A look back at market conditions, rates and capacity during the 20/2 renewals.

Renewals and market conditions

As we moved past 1/1 and headed towards 20/2, the message from underwriters was largely unchanged, and at times appeared as if they were all reading from the same script. The recurring theme of years of under-pricing and a continuation of large marine market losses resulted in widespread belief that anything less than a 15% market rise would struggle to be completed. 

There was a distinct change in appetite from some reinsurers and a drive to increase attachment points for reinsurance placements, predominantly on charterers’ business, however this did also extend to the non-poolable elements of some programmes. Consequently, clients who were able to and chose to retain more risk generally experienced a smoother renewal process. The push for increased retentions is likely a result of an increased frequency of medium sized losses over the last few years (USD5m to USD15m). 

There remained a focus on excess layer pricing and following a move away from primary risks by some markets, there is now an increased requirement for excess layers to stand up on their own. At Miller, we understand each markets’ appetite and structure reinsurance programmes accordingly so that we can access all available capacity, utilising both London and international markets. 

The increasing requirement for actuarial input and senior management oversight meant that underwriter response times were often slow. Coupled with the lack of face-to-face contact, it was generally difficult to negotiate with a market once they had stated their initial position, though any timeframe difficulties were somewhat offset by the continued use of Placing Platform Limited (PPL) whereby multiple markets can bind concurrently. 


The market’s position on Cyber and Covid-19 were clear, with the Marine Cyber Endorsement LMA5403 and the Coronavirus Exclusion Clause LMA5395 being imposed on all placements. What was less certain in the run up to 20/2, was the availability and willingness of reinsurers to offer buy-backs for these exposures. It was only very late in the day that the vast majority of the markets agreed to offer a limited malicious cyber buy-back in respect of blue card liabilities. There are still a few markets who are unable to provide this cover, which led to challenges in completing placements.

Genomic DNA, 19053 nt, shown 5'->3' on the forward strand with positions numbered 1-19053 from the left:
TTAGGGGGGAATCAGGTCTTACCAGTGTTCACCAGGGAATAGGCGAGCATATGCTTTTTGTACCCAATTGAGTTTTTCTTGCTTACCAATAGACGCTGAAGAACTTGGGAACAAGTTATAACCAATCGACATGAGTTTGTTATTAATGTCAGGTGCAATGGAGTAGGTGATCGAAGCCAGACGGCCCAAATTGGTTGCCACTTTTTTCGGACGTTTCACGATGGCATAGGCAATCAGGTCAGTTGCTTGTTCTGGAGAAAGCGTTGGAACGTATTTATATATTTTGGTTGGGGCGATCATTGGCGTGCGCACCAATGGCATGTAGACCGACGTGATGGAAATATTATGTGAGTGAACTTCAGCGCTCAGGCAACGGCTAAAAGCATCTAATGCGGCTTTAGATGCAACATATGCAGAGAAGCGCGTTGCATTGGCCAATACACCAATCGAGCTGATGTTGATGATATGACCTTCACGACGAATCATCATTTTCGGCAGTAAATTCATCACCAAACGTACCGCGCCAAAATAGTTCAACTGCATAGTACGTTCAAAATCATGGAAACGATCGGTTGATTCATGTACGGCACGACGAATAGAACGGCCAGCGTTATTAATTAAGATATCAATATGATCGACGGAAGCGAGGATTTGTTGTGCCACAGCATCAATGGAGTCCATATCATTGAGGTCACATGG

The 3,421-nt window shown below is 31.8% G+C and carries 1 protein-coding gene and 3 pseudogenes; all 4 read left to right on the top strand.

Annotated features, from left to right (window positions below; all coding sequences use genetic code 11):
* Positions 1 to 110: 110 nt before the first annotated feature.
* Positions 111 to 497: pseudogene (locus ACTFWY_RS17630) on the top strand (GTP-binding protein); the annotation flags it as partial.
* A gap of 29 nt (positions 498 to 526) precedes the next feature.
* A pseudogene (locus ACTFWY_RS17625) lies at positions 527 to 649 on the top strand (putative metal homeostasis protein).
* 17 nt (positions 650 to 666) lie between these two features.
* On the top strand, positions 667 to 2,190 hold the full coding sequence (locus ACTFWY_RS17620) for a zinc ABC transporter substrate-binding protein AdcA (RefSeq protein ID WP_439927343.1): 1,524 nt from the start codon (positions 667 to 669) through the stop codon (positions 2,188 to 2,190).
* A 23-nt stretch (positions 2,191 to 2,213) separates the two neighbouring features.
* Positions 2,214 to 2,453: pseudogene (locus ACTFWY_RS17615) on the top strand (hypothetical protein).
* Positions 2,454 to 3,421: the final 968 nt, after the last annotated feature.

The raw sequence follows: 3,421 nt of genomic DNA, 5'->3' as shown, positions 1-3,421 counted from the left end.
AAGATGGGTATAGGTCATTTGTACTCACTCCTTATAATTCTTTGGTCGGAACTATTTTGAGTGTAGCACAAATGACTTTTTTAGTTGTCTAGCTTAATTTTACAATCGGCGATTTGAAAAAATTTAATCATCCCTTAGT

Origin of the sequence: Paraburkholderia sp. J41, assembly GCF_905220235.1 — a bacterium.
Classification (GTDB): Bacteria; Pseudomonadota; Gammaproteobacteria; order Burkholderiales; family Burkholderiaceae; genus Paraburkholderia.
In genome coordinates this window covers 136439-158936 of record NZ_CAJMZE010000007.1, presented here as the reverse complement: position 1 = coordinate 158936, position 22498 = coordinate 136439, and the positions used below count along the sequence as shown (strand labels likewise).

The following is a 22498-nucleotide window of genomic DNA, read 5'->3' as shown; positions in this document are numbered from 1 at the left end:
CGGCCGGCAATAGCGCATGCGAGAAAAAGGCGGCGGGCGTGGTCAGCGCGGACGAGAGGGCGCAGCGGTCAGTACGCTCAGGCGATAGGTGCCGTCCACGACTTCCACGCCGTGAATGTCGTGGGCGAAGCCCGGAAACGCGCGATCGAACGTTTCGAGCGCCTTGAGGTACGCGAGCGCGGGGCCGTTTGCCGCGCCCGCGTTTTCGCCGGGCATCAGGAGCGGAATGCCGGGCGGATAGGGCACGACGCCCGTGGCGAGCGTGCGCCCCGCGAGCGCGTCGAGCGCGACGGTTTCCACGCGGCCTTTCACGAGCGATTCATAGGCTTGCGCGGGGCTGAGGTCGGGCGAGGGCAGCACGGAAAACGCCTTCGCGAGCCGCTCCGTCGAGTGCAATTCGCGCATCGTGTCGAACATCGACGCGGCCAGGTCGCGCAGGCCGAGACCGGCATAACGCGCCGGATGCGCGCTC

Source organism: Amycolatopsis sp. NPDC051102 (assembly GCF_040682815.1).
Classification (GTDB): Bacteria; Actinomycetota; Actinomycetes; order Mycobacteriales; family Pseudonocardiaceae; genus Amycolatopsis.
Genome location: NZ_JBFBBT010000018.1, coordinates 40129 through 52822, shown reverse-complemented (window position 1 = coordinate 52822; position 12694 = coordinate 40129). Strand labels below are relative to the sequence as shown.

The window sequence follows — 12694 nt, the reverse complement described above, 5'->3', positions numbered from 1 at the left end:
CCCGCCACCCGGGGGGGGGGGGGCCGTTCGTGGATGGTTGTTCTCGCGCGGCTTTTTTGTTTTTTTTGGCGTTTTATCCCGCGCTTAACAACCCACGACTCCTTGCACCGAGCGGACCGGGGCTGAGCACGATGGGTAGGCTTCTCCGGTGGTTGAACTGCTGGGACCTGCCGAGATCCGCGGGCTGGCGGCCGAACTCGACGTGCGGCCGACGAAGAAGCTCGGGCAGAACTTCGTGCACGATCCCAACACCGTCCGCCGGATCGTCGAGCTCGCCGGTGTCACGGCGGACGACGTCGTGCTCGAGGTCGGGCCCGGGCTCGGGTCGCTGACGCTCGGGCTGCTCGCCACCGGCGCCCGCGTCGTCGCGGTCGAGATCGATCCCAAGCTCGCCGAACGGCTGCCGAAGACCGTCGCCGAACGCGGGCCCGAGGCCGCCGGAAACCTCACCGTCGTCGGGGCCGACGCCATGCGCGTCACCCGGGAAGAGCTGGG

Towards the end of Q1, the Joint Liability Committee (JLC) released a new Communicable Disease exclusion clause, JL 2021-014. The clause excludes coverage where the World Health Organisation has determined an outbreak of a Communicable Disease to be a Public Health Emergency of International Concern (PHEIC). There is no immediate impact upon reinsurance programmes arranged at 20/2, however it is likely that reinsurers will be looking to include the clause on new and renewal business incepting from 1/4 and signifies the direction of travel in the market. We fully understand the impact this will have on our clients’ business and will be working together with you to obtain the best coverage available. 

Read the Communicable Disease exclusion clause in full here >>



Throughout Q1, there has been a continuation of high profile marine incidents making both the insurance and mainstream news, particularly containership related losses. This has not only increased rating pressure in the market, but also amplified underwriters’ concern for this specific vessel type with a perceived increase in both frequency and severity of loss for container carriers. Over the last 18 months, the attention had been on mis-declared cargo and fire risks, though a number of incidents involving containers being lost overboard and most recently the grounding of the “Ever Given” has also highlighted non-fire risks associated with ultra large container carriers and the large costs potentially involved. 

Market capacity

As anticipated, the full “Class of 2020/21” marine liability reinsurers were not up and running for the 20/2 renewal season, and whilst there were a number of reinsurers looking to take advantage of the hard market conditions with increased stamp capacity, the retraction of Allied World syndicate meant capacity remained fairly stable.  

In addition to the new start-ups, ERS and Inigo, Lancashire Holdings have hired a senior marine liability underwriter as they look to grow within the class. 

Notwithstanding the loss of numerous markets over the last two years, capacity for large limit stretches is clearly still available; however access to this capacity has become far more price sensitive and requires a ‘clearing price’ in order for insurers to deploy maximum capacity.